NOTE: The book, having been published in 1921, is now in the public domain. The text is freely available online if you search for the title. After pulling an original edition from my university library, I made an impulsive decision to purchase what I thought was a reprint edition on Amazon.com, listed as having been put out by Nabu Press in 2010. As it turns out, it’s a low-quality black and white facsimile, printed on cheap photocopy paper, priced at an exorbitant rate. And it’s the very book that I’ve already checked out from my library, which means if I wanted a cheap photocopy for my collection, I could have made one for myself. I confirmed it was the same copy because of the penciled margin notations and perforated library stamps, all of which were reproduced.
I e-mailed Amazon as to my dissatisfaction, and they offered to take back my order for a full refund. Hopefully they’ll also update the description to note that they are selling a PRINT ON DEMAND copy, since this was not at all mentioned in the title’s product description when I ordered.
I’d previously mentioned that fish is Bowpi’s speediest meal.
Strike that. She has since learned to savor her sardines.
First she licks the side of each fish, pausing to get a good whiff and to gauge its temperature or whatever she’s doing. Then she’ll start munching, head first. She’ll pull it out of the bowl and onto the towel, which I’ve laid down precisely to keep things “clean” (Bowdu drags his fish and raw meaty bones out to the backyard and Bowpi is fed in another room with the door shut). Sometimes she’ll give the fish a little shake as she’s chewing. Her meal must be monitored, just in case she decides to fling the fish across the room.
By the time she’s done, it’s a bit of a crime scene all over the towel.
It occurs to me that we’ve had Bowpi now for about as long as her previous owner kept her — nine months. If fate is on our side, we’ll have at least nine more years with this little Basenji gal we’ve come to love.
It took us about a year and a half to find her. Around the summer of 2008 was when the Doggy Daddy and I started to talk in earnest about adding another dog to the family. We started with local Shiba rescue listings, but since we weren’t set on another Shiba, we fanned out searching Craigslist, Petfinder, purebred rescues for a short list of breeds we liked, and so forth. I bookmarked local rescue groups that had regularly updated listings and a track record of good communication with their adopters. We didn’t take any action until encountering a dog that really moved both my partner and me. So in the end, we only had a couple face-to-face meetings with potential adoptees, though I do feel that I got a good impression of the active rescues in my area.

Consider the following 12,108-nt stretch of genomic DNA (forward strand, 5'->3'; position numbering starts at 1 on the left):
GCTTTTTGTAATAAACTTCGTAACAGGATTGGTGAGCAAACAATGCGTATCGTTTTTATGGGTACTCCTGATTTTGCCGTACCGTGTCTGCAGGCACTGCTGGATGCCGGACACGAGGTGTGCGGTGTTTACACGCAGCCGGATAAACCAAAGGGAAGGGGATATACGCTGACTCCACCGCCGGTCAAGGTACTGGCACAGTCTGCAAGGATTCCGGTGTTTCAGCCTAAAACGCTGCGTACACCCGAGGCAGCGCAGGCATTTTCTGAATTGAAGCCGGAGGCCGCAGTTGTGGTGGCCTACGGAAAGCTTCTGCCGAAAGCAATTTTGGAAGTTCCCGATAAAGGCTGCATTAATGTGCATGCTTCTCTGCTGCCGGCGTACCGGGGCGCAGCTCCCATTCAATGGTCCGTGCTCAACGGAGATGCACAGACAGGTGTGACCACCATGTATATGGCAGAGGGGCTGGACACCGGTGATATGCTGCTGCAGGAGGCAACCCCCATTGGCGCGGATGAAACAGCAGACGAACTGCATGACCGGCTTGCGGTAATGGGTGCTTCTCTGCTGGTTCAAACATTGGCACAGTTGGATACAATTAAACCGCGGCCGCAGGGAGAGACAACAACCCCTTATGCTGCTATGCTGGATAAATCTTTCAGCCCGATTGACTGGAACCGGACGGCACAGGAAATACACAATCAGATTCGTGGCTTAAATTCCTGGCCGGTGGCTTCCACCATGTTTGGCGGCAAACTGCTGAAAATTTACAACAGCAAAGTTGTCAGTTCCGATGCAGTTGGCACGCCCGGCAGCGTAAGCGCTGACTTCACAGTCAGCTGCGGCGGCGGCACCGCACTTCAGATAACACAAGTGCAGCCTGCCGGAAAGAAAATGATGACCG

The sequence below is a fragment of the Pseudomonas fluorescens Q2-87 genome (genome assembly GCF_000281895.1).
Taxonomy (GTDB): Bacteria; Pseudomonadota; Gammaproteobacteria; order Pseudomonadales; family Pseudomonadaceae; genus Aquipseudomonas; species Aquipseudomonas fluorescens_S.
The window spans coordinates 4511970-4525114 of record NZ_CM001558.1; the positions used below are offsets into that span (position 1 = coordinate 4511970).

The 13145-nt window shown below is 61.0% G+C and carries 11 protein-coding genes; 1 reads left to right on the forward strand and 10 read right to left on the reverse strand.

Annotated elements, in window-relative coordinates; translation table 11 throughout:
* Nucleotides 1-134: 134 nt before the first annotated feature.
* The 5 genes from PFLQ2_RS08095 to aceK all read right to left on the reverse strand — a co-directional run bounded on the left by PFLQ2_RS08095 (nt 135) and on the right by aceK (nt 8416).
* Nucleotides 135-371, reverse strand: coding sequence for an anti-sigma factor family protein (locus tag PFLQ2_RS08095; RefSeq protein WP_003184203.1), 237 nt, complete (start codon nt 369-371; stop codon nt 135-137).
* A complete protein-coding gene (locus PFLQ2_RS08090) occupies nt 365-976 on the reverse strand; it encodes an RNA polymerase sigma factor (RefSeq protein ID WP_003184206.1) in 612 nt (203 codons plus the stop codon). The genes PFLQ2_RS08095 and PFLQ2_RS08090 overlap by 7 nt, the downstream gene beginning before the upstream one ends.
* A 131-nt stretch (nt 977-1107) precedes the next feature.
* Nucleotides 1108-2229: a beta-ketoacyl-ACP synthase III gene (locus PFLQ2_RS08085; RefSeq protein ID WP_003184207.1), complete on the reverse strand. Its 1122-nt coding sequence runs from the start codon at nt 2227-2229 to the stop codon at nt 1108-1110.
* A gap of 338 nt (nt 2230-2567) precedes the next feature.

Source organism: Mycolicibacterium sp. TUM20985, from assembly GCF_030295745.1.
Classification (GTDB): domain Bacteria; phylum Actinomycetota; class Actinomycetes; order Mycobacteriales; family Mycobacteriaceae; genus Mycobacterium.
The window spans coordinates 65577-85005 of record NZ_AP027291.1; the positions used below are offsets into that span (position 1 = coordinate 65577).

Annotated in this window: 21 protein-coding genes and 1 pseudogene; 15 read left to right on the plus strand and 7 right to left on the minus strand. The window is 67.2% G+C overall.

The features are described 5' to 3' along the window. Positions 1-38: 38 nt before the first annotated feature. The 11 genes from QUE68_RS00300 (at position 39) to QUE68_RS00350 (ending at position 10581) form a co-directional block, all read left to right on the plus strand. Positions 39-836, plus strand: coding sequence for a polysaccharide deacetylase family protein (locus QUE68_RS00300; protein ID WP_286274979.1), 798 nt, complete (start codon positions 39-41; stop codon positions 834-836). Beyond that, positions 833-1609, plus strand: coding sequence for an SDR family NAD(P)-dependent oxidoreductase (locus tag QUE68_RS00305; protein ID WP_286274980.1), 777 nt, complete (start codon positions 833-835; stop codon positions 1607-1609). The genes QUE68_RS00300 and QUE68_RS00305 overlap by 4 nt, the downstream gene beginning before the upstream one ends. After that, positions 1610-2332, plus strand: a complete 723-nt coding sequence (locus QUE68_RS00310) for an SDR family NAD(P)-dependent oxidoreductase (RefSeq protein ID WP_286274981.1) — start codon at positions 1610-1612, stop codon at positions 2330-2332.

We had standing applications on file with a few rescues, but we were warned that it might take some time to find a dog that fit our list of “desired” traits to match our finicky Shiba.
Then around this time last year, I started fixating on Craigslist, checking every day for our perfect second dog and watching aghast at the parade of backyard breeders and casual pet owners who were looking to dump their summer and Christmas puppies with the flimsiest of excuses. During this time, I formulated some strong opinions about the role of Craigslist and, more generally, free online classifieds, in rehoming pets. I’ll detail my thoughts about that some other time.
This entry is about Bowpi.
She was not the first Basenji I saw on Craigslist, but they certainly didn’t come up often. We held firm to our policy of mature adults only, so we didn’t consider any dog that was less than four years old. I saw a couple “teenaged” Basenjis being rehomed, with descriptions that caused me to flash back to the horrors of Bowdu’s rebellious adolescence. I watched a local backyard breeder drop the price of his Basenji puppies from $675 to $475 to $275 over the course of a month when they weren’t selling quickly enough. It helped that the ads got flagged off each time he reposted, in accordance with Craigslist policies.
And then in March of 2010, Bowpi’s listing appeared. It was a simple, two sentence, pictureless post. I e-mailed about 20 minutes after the posting went up, and didn’t receive a response until the next day.
According to my experiences with Craigslist, responses that take longer than two hours are atypical. The answer I finally received was terse, almost cagey. I regarded this optimistically; the owner was in no hurry to “get rid” of her dog, and was going to take the time to ask questions and allow questions to be asked.
We established that her Basenji was about five years old, already spayed, of mellow/more submissive temperament, and got along well with other dogs. Her previous owner, B–, was at least the second owner, not including the original breeder, of whom no records were available. I offered a few paragraphs about the Doggy Daddy and myself, and how we lived with Bowdu. Further details could await until we met in person and established that the two dogs wouldn’t hate each other right off the bat.